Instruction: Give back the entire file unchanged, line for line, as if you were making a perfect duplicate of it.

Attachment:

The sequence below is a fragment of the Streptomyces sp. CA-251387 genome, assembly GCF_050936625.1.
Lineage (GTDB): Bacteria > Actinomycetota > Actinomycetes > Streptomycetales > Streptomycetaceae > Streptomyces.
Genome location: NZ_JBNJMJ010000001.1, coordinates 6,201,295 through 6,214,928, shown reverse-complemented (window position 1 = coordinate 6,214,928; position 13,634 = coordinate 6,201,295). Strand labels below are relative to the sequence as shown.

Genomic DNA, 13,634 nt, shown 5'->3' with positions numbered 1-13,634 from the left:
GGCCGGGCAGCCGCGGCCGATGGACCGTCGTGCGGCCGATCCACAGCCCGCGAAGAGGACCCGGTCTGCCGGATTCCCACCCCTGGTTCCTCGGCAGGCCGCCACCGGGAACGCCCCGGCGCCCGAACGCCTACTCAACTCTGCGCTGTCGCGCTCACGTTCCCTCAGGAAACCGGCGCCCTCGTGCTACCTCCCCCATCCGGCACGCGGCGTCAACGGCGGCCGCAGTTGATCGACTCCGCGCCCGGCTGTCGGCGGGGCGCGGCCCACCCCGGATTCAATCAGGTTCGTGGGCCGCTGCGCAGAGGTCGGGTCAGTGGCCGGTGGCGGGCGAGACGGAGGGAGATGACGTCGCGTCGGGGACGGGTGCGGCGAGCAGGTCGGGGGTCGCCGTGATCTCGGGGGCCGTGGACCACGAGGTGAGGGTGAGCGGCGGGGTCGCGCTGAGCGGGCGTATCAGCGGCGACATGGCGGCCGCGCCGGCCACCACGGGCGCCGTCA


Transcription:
The sequence below is a fragment of the Streptomyces sp. CA-251387 genome, assembly GCF_050936625.1.
Lineage (GTDB): Bacteria > Actinomycetota > Actinomycetes > Streptomycetales > Streptomycetaceae > Streptomyces.
Genome location: NZ_JBNJMJ010000001.1, coordinates 6,201,295 through 6,214,928, shown reverse-complemented (window position 1 = coordinate 6,214,928; position 13,634 = coordinate 6,201,295). Strand labels below are relative to the sequence as shown.

Genomic DNA, 13,634 nt, shown 5'->3' with positions numbered 1-13,634 from the left:
GGCCGGGCAGCCGCGGCCGATGGACCGTCGTGCGGCCGATCCACAGCCCGCGAAGAGGACCCGGTCTGCCGGATTCCCACCCCTGGTTCCTCGGCAGGCCGCCACCGGGAACGCCCCGGCGCCCGAACGCCTACTCAACTCTGCGCTGTCGCGCTCACGTTCCCTCAGGAAACCGGCGCCCTCGTGCTACCTCCCCCATCCGGCACGCGGCGTCAACGGCGGCCGCAGTTGATCGACTCCGCGCCCGGCTGTCGGCGGGGCGCGGCCCACCCCGGATTCAATCAGGTTCGTGGGCCGCTGCGCAGAGGTCGGGTCAGTGGCCGGTGGCGGGCGAGACGGAGGGAGATGACGTCGCGTCGGGGACGGGTGCGGCGAGCAGGTCGGGGGTCGCCGTGATCTCGGGGGCCGTGGACCACGAGGTGAGGGTGAGCGGCGGGGTCGCGCTGAGCGGGCGTATCAGCGGCGACATGGCGGCCGCGCCGGCCACCACGGGCGCCGTCA